3. God hears Hannah’s prayer and Samuel (“God              has heard”) is born and dedicated to God in
          service at the Tabernacle.

The Three Major Distortions of God’s Purpose:

    # 1. The Distortion of Phoniness. (1 Samuel 2)

            ~ Hophni and Phineas, who abused the                           sacrificial system and committed sexually                       immoral acts. (v. 22)

            ~ Eli refused to reprimand his sons. (v. 25)



You can’t just have an outward appearance of religion. You must be genuine on the inside. You must be authentic. Don’t be a phony or fake, live the way He wants you to live, today.


     #2. The Distortion of Conformity. (1 Samuel 8)

            ~ The people ask Samuel to anoint a king over                  them. (v. 6)

            ~ God tells Samuel that the people are not                          rejecting him; the people are rejecting God.                                                                             (v. 20)



We don’t aim to be like everyone else. We’re God’s people and we are to be Distinct. We are not called to be like other people. We are God’s unique People.


     #3. The Distortion of Misrepresentation.

                                                           (1 Samuel 9-13)

            ~ God allows the people to have a king                             (permissive will) though it was not God’s                          perfect will.

            ~ Samuel anoints Saul as king. (11:1-11)

            ~ Saul disobeys God by not obeying God’s

               command to destroy the Amalekites.                                                                              (1 Samuel 15)

            ~ God rejects Saul as king for misrepresenting




We, too, are representatives of God to the world. When we disobey God we distort God to the world. Let us be like Samuel who obeyed God and not like Saul who disobeyed God.    

The Faith of a Foreign Woman
March 19, 2023

(Ruth 1:1-21)


Three Opening Observations about the Story of Ruth. (Ruth 1:1-2)    

     #1. Ruth’s story takes place during the time of the               Judges.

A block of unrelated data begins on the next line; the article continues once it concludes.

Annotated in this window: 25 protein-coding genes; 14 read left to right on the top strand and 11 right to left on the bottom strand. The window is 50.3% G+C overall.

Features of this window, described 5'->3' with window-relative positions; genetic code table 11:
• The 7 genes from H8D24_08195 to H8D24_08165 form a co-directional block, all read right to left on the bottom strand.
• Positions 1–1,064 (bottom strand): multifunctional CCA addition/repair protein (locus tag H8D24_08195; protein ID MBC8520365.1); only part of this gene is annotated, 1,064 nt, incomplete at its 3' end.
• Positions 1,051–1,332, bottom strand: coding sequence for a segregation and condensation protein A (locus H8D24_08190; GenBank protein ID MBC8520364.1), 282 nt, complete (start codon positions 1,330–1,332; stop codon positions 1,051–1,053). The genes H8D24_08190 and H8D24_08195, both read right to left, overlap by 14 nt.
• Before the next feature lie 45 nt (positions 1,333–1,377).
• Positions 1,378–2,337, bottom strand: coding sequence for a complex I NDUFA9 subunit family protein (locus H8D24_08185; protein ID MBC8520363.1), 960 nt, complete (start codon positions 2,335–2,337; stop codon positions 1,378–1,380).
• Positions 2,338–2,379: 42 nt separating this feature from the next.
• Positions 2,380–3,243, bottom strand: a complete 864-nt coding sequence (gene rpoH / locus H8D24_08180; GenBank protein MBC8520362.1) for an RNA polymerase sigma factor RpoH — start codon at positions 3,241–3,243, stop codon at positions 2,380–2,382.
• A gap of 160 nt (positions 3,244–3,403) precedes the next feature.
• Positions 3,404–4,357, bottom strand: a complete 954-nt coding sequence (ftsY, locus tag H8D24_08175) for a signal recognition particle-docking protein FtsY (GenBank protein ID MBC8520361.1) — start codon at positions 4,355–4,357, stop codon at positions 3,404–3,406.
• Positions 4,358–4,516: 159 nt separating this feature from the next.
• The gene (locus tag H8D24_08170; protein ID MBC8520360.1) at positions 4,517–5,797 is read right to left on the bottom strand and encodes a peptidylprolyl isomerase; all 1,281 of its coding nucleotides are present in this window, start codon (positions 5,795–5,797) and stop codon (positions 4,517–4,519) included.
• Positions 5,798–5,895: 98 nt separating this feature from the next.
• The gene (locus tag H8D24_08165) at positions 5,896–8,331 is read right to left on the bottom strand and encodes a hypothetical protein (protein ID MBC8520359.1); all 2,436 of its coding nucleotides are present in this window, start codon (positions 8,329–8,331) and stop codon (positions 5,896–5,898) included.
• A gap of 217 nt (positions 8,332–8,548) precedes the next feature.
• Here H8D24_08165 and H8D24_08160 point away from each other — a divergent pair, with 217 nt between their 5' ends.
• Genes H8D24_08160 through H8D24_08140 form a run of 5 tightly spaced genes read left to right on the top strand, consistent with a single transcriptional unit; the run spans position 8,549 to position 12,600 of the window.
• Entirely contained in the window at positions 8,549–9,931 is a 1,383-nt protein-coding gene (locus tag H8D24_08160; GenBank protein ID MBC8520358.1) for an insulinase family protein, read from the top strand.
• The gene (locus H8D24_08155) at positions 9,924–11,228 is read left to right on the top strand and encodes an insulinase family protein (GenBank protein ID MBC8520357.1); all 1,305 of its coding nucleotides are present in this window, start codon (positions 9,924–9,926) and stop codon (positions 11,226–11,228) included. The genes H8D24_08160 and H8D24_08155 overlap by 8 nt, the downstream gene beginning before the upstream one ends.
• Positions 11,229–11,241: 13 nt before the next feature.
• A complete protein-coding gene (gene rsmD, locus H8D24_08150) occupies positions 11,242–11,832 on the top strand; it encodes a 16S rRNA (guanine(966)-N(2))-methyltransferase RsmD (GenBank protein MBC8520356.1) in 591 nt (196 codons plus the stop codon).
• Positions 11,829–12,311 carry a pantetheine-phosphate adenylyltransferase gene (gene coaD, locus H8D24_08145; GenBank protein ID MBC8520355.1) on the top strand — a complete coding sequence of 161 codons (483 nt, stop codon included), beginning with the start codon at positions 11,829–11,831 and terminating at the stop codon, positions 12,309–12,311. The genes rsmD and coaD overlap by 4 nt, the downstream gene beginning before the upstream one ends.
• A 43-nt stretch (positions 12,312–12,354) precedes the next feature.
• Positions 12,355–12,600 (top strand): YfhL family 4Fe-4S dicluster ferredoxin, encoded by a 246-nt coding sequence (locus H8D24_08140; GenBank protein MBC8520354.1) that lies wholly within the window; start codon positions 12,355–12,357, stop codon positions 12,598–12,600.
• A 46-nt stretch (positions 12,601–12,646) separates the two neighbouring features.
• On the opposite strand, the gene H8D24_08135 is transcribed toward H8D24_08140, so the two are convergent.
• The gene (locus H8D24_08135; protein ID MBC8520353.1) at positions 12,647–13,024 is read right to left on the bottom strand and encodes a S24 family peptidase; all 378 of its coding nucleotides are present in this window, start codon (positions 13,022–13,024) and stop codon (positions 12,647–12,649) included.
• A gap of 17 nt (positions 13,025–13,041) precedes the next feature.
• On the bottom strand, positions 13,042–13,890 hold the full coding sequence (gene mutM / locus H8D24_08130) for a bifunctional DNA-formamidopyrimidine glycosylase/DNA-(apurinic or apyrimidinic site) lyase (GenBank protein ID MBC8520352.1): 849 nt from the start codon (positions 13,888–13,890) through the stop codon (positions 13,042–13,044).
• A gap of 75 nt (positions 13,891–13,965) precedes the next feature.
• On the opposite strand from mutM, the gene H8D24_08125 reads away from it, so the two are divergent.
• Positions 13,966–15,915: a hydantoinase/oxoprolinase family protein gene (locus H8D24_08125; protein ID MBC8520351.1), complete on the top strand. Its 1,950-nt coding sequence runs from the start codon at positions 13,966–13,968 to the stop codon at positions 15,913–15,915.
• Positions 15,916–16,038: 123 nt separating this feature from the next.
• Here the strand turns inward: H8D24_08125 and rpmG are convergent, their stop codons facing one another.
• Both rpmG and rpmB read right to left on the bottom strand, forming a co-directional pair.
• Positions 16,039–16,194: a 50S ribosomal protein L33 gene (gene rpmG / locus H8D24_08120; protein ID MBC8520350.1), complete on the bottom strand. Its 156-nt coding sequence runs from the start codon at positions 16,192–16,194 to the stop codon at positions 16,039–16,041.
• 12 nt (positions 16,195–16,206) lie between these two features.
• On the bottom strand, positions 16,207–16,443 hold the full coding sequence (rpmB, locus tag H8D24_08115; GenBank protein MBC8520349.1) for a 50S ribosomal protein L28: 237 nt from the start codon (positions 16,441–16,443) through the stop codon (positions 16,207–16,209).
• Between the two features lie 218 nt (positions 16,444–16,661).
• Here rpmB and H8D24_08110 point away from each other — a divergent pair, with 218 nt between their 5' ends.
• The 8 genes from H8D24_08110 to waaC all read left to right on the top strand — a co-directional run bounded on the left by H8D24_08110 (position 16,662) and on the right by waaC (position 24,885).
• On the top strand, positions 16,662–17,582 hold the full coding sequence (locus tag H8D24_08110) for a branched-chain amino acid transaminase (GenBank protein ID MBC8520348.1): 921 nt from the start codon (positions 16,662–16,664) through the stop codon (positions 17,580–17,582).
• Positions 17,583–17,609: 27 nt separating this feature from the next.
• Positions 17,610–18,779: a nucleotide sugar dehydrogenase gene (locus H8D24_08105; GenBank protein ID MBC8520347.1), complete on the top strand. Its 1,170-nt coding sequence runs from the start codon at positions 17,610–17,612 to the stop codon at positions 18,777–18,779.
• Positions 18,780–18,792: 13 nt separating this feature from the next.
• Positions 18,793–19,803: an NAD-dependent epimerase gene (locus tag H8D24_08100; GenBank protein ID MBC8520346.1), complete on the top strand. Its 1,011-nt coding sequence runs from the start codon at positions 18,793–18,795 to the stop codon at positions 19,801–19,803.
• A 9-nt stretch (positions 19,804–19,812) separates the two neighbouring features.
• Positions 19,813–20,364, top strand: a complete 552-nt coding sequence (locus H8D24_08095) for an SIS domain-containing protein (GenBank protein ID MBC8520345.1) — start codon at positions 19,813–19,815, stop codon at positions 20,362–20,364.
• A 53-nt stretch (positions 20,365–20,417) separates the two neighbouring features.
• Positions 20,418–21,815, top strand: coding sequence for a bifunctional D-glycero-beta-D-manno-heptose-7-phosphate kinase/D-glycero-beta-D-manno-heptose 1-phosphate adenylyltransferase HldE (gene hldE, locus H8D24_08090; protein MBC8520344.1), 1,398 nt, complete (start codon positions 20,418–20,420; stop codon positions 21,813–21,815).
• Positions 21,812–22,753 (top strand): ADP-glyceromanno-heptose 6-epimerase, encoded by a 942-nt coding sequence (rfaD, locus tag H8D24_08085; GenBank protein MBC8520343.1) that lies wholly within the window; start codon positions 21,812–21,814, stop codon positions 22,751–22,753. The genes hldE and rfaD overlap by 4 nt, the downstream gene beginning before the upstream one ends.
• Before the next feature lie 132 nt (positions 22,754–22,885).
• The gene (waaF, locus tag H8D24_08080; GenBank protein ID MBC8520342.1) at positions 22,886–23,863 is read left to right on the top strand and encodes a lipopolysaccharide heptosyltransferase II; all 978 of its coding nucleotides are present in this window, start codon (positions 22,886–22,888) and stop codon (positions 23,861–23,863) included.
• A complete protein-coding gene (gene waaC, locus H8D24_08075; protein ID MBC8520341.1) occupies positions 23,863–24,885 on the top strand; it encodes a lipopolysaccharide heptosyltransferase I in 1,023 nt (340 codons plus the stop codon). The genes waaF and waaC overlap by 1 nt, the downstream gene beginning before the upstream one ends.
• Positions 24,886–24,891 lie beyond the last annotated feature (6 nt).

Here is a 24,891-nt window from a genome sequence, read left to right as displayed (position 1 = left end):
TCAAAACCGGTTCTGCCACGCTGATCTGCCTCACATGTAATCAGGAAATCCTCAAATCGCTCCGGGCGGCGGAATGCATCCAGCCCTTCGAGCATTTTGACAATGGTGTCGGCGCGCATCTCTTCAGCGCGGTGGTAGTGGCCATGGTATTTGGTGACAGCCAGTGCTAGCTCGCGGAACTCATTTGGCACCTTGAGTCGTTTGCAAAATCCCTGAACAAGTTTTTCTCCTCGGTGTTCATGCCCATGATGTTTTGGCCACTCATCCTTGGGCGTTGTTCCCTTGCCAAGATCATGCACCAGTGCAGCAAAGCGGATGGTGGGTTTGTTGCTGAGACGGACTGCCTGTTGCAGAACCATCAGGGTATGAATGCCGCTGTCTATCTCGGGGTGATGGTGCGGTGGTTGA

#2. The story takes place primarily in Bethlehem of             Judah.


     #3. In the story God again uses a famine to                         accomplish His purpose.

Ruth, from Moab, Returns to Bethlehem with Naomi. (Ruth 1)             

      1. The famine in Judah drives Elimelech and his                family to Moab.

           ~ Elimelech name means “God is King

           ~ Naomi name means “my pleasant one

           ~ Mahlon – “weaknessChilion – “pining

           ~ Orpah meaning “ stiff-necked

           ~ Ruth “ rose or companion


      2. Elimelech’s sons, Mahlon and Lilion, married                Moabite women, Orpah and Ruth.          


      3. Elimelech and his son’s die, leaving the three                women as widows.


      4. Naomi returns to Bethlehem but urges her                    daughters-in-law to stay in their own country of              Moab.

Fact: This place of crossing at the Jordan River                       was none other than Kadesh-Barnea                           meaning is “The place of Decision”.

           a. Ruth, the foreigner, will not stay in Moab.                                                                         (Ruth 1:16-17)
           b. Naomi wants to be called Mara (“bitter”)                         because of life’s hardships. (Vs. 20-21)


Ruth Meets Boaz and Boaz Favors Ruth. (Ruth 2-4)

      1. As a poor widow, Ruth, the pagan foreigner,                    gleans in the fields of Boaz.


      2. Boaz respects Ruth’s character, courage and                faith and favors her. (Ruth 2:10-12)


      3. Because of a provision in God’s law, Boaz, as a

          kinsman-redeemer, marries Ruth to carry on                the family name of Elimelech. (Deut. 25)


      4. Ruth is named, along with another foreign                      woman’s name in the genealogy of Jesus                      Christ. (Matt.1:5)
To be accepted and Loved
A Few Good Men and Women
March 12, 2023

(The Call vs. The Culture—An Eternal Problem)

Judges 2:10-16


The book of Judges was written to show the Israelites how tragic life is when God’s people refuse to acknowledge His sovereignty; when they instead on doing “what is right in their own eyes.”
A. The Call of Israel.
     1. God had chosen Israel to be a holy nation.

     Fact: The Abrahamic covenant had called them to                   be a blessing to all nations.


     2. They were the covenant community of faith.
B. The “Canaanization” of Israel.
     1. Instead of destroying the Canaanites, Israel                   joined them.
     2. Remember Joshua’s charge, “As for me and my           household, we will serve the Lord”?
     3. God was furious!                                                  
C. The Call of the Church.

     Fact: In much the same way that God called Israel                   to be a holy people, He calls the Church to a                 righteous standard.                                        

D. The “Canaanization” of the Church.

     Fact: As the culture goes, so goes the church.

     Fact: Learning to think Biblically and theologically                   DOES matter.


E. Time would fail me this morning to talk about all       the characters in the Book of Judges.
     1. Othniel oppressor Mesopotamians, Ehud                       oppressor Moabites, Shager oppressor                           Philistines, Deborah oppressor Canaanites.
     2. Gideon oppressor Midianites.